I am not religious. I believe god, which ever god that might be, symbolises the coming of imagination. How crazy is imagination! The past is your imagination and so is the future, neither of them exist. We are all just a concept of our ourselves and our only limitation is our imagination. You can be whoever you want. Go on, dare ya. I learnt at one point in my life that we descended from the apes. That made sense to me, we have similar features, arms and legs and other things, cool I’ll just go with that. But cancer got me asking, where the fuck did the apes come from? Turns out the earth has been around for 4.5 billion years. If we live for 80 years it means we will have been here for such a small percentage of time that my whole iPhone calculator screen reads zeros and I can’t see the true answer.


The first organism to ever exist is called Archaea. A single celled organism that can survive in extreme environments including ice and lava. Everything living thing to ever exist, including us, has developed from these first micro-organisms. Bit more complex than that but this means WE ARE NATURE. But if we are nature and nature is our mother then why does it feel like it is us versus her? We are her. Surely, she wants us to thrive, surely, she wants to feed us and nourish us with everything she can, and surely, it’s in her best interest to do this too. Evolution gave us hands for something, and an intellect far greater than any other creature to exist. We can actually acknowledge the fact that we are humans being. A goat can’t think, I am a goat. It doesn’t even know it is called a goat. It just goes around eating everything and being awesome. Maybe we developed these skills so we can look after our mother so she would in turn repay the favour.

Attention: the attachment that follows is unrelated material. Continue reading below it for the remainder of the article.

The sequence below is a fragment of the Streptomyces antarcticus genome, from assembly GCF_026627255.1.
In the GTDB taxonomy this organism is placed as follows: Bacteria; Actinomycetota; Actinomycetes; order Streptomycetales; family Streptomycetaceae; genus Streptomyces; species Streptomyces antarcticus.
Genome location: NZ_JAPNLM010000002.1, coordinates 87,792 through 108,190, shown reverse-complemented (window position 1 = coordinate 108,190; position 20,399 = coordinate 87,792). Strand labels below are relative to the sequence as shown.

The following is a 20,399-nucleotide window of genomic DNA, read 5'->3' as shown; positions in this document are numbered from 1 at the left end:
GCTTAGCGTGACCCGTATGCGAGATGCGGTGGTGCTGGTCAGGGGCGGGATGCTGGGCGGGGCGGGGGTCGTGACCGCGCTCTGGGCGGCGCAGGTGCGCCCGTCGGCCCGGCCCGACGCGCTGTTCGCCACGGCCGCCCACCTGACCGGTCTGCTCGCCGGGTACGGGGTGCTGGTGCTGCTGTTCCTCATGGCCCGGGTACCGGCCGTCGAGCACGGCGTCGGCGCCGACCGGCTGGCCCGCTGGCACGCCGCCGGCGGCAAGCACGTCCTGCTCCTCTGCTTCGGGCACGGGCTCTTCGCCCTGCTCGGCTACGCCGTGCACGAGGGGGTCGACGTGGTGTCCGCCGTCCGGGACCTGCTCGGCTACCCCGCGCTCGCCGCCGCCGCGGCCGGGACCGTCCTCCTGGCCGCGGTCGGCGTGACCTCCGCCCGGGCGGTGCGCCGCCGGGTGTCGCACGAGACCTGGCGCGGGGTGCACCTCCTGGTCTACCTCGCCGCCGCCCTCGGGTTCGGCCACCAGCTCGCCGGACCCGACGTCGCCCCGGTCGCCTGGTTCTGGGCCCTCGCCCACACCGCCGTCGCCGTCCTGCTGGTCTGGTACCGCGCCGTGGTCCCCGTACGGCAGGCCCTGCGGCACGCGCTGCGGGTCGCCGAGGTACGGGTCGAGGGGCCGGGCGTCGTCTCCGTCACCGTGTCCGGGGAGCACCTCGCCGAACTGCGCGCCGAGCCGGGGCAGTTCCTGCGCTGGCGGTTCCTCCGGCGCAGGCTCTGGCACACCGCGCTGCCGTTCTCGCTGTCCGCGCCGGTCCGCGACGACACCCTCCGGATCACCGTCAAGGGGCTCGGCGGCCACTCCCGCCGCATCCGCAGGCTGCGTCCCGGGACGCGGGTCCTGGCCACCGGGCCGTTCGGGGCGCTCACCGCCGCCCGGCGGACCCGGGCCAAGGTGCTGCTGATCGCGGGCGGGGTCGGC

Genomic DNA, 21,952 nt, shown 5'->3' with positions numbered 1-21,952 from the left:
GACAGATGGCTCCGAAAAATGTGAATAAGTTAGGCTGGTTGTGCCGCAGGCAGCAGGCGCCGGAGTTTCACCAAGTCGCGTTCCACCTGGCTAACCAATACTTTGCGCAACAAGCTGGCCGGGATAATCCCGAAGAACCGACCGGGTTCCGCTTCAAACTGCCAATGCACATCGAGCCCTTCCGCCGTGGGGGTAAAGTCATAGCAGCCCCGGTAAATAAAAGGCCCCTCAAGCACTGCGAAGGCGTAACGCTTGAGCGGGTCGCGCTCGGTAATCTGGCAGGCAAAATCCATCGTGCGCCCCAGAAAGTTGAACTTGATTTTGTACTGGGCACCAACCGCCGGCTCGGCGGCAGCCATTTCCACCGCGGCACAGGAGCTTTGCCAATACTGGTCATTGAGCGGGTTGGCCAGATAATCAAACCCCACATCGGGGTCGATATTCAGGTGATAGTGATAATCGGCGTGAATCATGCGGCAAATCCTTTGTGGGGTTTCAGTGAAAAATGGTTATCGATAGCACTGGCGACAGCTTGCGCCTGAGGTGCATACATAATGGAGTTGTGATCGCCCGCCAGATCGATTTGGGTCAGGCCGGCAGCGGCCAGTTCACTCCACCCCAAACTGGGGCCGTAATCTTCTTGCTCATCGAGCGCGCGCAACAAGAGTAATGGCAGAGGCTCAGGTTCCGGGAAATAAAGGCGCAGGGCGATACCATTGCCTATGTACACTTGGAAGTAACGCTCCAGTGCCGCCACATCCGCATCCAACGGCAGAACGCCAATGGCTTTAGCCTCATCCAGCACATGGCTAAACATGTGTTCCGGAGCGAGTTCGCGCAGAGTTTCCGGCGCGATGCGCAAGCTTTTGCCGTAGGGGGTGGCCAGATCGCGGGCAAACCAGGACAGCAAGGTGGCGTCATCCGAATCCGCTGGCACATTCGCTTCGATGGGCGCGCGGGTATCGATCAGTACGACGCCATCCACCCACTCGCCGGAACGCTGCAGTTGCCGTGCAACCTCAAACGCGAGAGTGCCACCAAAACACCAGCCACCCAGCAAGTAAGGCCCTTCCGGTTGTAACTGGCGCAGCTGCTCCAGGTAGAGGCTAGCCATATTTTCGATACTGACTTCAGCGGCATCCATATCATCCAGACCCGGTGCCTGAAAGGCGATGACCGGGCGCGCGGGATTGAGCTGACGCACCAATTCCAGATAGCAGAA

I have been in and out of the Royal Adelaide Hospital a lot in the last year. It has been so interesting to get a look at how the medical system works, and to talk to the cancer professionals. I have asked everyone who has helped me out why they think cancer is increasing so much and nearly everyone said it was because we are living longer. My surgeon, who I love by the way, said that we all have to die of something and 1 in 3 Australians will die of cancer because we are living longer.


Cancer is scary, reality is scary at the moment. The world feels like it is caving in on itself. There is an overwhelming amount of information about absolutely everything. The easiest option is to pick the information that suits your own life and your own concept of yourself and carry on with your day. That’s the best option for your mental health anyway. It helps you to stay secure in your own little bubble. It helps you to relax within your algorithm. But what if that concept isn’t right from the start, what if that concept is the exact thing that is causing all this chaos in the world, what if that concept is causing the increase in chronic disease, what if that algorithm isn’t even yours.